40–49 years: 13.9%
Park et al. (2009) [9] 20–29 years: 9.4% 20–29 years: 0.0% <50 years: 0.0%
30–39 years: 13.4% 30–39 years: 0.4%
40–49 years: 28.1% 40–49 years: 2.4%a)
Hong et al. (2010) [10] 40–49 years: 17.3% 40–49 years: 2.5%
Chung et al. (2010) [11] 30–39 years: 10.4% 30–39 years: 0.8%
40–49 years: 22.2% 40–49 years: 3.0%
Chang et al. (2014) [12] 40–49 years: 13.8% 40–49 years:1.7%
Jung et al. (2015) [13] 30–39 years: 8.0% 30–39 years: 0.7% 30–39 years: 0.0%
40–49 years: 18.0% 40–49 years: 2.4% 40–39 years: 0.1%
Kwak et al. (2016) [14] 20–29 years: 2.4%a) 20–29 years: 0.2%b)
30–39 years: 12.6%a) 30–39 years: 1.0%b)
Koo et al. (2017) [15] 40–49 years: 26.7% 40–49 years: 2.4% 40–49 years: 0.5%
Kim et al. (2017) [16] 20–39 years: 20.5% 20–39 years: 4.5% 20–39 years: 0.3%
40–49 years: 27.5% 40–49 years: 6.1% 40–44 years: 0.1%
Kim et al. (2019) [17] 20–29 years: 2.9% 20–29 years: 0.6% 20–29 years: 0.01%
30–39 years: 9.5% 30–39 years: 0.9% 30–39 years: 0.02%
Butterly et al. (2021) [18]c) <40 years: 6.5% <40 years: 1.1% <40 years: 0.0%
40–49 years: 16.4% 40–49 years: 3.4% 40–49 years: 0.3%

CRN, colorectal neoplasia; ACRN, advanced colorectal neoplasia; CRC, colorectal cancer.

a) Prevalence of colorectal adenoma, not CRN;

b) Prevalence of advanced adenoma, not ACRN;

c) This study included average-risk patients aged <50 years who had colonoscopies for diagnostic (symptomatic) indications rather than for screening.

Table 2.
Risk factors of colorectal neoplasia in asymptomatic young adults aged <50 years
Study Risk factors for CRN Risk factors for ACRN
Hong et al. (2010) [10] 40–49 years: male sex, abdominal obesity, metabolic syndrome 40–49 years: abdominal obesity, metabolic syndrome
Chung et al. (2010) [11] 30–39 years: male sex, smokinga) 40–49 years: male sex, smoking, family history of CRCb)
40–49 years: male sex, smokinga)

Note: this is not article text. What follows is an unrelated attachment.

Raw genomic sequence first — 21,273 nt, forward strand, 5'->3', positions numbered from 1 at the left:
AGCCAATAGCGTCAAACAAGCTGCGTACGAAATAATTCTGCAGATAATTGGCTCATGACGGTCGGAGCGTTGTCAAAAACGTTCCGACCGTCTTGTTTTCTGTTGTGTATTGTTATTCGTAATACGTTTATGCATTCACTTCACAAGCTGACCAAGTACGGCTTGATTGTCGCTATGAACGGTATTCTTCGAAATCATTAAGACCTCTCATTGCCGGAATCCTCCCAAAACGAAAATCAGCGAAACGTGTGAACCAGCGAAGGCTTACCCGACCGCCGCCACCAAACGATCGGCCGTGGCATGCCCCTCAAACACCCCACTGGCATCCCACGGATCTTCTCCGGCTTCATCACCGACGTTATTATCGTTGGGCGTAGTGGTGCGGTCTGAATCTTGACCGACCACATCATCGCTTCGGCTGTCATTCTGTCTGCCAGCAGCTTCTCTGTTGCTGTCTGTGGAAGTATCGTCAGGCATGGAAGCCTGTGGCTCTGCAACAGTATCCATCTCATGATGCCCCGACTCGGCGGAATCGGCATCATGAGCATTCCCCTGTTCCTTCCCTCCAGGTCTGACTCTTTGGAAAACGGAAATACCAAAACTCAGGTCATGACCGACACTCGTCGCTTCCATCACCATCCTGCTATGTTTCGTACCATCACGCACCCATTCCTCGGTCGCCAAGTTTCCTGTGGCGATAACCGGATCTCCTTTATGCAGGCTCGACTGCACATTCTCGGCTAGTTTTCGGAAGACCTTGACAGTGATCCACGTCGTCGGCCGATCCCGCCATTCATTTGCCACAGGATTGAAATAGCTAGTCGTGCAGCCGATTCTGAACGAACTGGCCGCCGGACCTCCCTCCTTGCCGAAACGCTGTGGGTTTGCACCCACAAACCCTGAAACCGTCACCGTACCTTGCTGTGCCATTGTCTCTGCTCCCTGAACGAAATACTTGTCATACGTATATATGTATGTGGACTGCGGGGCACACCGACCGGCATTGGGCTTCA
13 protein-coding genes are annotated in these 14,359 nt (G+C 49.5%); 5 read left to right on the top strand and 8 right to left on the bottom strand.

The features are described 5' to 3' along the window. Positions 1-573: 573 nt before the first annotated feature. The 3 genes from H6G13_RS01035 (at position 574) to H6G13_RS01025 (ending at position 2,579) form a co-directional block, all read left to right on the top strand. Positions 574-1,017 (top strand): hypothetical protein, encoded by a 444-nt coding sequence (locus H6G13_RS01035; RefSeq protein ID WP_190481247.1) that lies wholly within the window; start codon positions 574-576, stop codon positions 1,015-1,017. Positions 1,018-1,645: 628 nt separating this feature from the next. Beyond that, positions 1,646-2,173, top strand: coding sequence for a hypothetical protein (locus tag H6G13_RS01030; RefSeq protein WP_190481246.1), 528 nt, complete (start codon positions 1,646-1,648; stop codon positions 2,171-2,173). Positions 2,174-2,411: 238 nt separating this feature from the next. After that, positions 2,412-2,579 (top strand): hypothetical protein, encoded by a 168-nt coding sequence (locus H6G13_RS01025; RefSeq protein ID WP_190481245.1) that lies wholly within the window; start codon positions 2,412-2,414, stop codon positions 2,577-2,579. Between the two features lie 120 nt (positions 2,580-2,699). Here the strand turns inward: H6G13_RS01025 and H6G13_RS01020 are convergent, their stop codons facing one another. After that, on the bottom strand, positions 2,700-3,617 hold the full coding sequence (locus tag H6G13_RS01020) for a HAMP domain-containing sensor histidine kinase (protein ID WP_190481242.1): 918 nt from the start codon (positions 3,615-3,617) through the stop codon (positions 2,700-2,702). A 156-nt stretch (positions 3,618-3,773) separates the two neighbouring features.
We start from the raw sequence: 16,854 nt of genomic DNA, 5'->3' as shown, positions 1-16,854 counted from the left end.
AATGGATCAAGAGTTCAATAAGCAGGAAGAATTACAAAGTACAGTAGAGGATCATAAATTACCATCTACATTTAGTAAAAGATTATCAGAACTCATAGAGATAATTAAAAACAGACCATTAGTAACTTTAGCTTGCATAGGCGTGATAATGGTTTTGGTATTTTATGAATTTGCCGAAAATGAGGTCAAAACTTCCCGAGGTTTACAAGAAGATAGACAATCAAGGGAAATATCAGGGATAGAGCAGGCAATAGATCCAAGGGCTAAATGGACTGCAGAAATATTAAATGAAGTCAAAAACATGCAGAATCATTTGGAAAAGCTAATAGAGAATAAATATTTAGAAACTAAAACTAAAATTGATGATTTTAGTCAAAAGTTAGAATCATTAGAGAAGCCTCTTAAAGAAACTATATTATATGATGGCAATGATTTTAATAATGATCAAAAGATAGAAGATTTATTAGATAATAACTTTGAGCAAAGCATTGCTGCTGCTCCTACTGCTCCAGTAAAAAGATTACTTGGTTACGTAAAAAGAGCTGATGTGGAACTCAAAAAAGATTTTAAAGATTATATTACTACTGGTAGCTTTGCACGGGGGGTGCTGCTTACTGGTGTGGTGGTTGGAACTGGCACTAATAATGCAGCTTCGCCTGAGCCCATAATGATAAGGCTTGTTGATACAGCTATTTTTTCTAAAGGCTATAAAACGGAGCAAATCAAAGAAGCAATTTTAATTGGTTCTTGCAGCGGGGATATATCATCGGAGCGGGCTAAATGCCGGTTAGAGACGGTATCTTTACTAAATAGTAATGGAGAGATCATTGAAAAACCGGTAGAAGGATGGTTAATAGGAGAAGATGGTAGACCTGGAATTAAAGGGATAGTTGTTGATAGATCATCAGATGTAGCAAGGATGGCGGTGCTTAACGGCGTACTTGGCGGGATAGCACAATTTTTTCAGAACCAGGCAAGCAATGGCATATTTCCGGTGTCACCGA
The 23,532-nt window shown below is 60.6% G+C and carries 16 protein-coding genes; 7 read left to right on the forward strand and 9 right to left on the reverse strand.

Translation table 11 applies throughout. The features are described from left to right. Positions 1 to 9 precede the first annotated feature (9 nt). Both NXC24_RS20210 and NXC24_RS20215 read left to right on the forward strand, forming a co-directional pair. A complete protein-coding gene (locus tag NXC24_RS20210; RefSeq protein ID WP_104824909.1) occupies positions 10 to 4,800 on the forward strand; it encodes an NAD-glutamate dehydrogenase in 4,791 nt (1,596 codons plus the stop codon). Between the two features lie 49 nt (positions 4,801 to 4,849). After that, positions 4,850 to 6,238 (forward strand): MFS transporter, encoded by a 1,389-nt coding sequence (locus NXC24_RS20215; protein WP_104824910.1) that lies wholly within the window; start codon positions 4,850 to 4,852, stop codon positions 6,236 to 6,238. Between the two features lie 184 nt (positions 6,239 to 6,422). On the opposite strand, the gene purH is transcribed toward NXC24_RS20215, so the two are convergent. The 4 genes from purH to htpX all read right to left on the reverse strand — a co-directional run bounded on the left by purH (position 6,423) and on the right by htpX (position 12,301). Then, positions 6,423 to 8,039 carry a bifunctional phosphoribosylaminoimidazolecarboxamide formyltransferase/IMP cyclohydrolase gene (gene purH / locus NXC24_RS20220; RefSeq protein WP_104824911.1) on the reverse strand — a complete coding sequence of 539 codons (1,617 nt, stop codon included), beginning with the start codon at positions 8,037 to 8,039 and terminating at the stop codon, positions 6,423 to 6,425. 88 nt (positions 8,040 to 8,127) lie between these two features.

Chang et al. (2014) [12] 40–49 years: male sex, smoking, metabolic syndrome
Jung et al. (2015) [13] 30–39 years: male sex, smoking, fatty liver, metabolic syndrome, obesity, elevated fasting blood glucose levels, elevated triglyceride levels 30–39 years: smoking, fatty liver, elevated triglyceride levels
40–49 years: male sex, family history of CRC, smoking, alcohol intake, metabolic syndrome, obesity, elevated fasting blood glucose levels, elevated triglyceride levels 40–49 years: male sex, smoking, metabolic syndrome, obesity
Kwak et al. (2016) [14] 20–39 years: smoking, alcohol consumptionc)
Koo et al. (2017) [15] 40–49 years: family history of CRC, smoking, and metabolic syndrome 40–49 years: smoking, metabolic syndrome
Kim et al. (2017) [16] 20–49 years: male sex, obesity 20–49 years: male sex, smoking, hypertension
Kim et al. (2019) [17] 20–29 years: obesity, abdominal obesity, increased levels of triglycerides, increased blood pressure, increased fasting blood glucose level 20–29 years: obesity, abdominal obesity, increased levels of triglycerides
30–39 years: smoking, alcohol intake, obesity, abdominal obesity, male sex metabolic syndrome 30–39 years: smoking, alcohol intake, obesity, abdominal obesity
Butterly et al. (2021) [18] 45–49 years: body mass index, smoking

CRN, colorectal neoplasia; ACRN, advanced colorectal neoplasia; CRC, colorectal cancer.

a) Risk factors for low-risk adenomas, not CRN;

b) Risk factors for advanced adenoma, not ACRN;

c) Risk factors for colorectal adenoma, not CRN.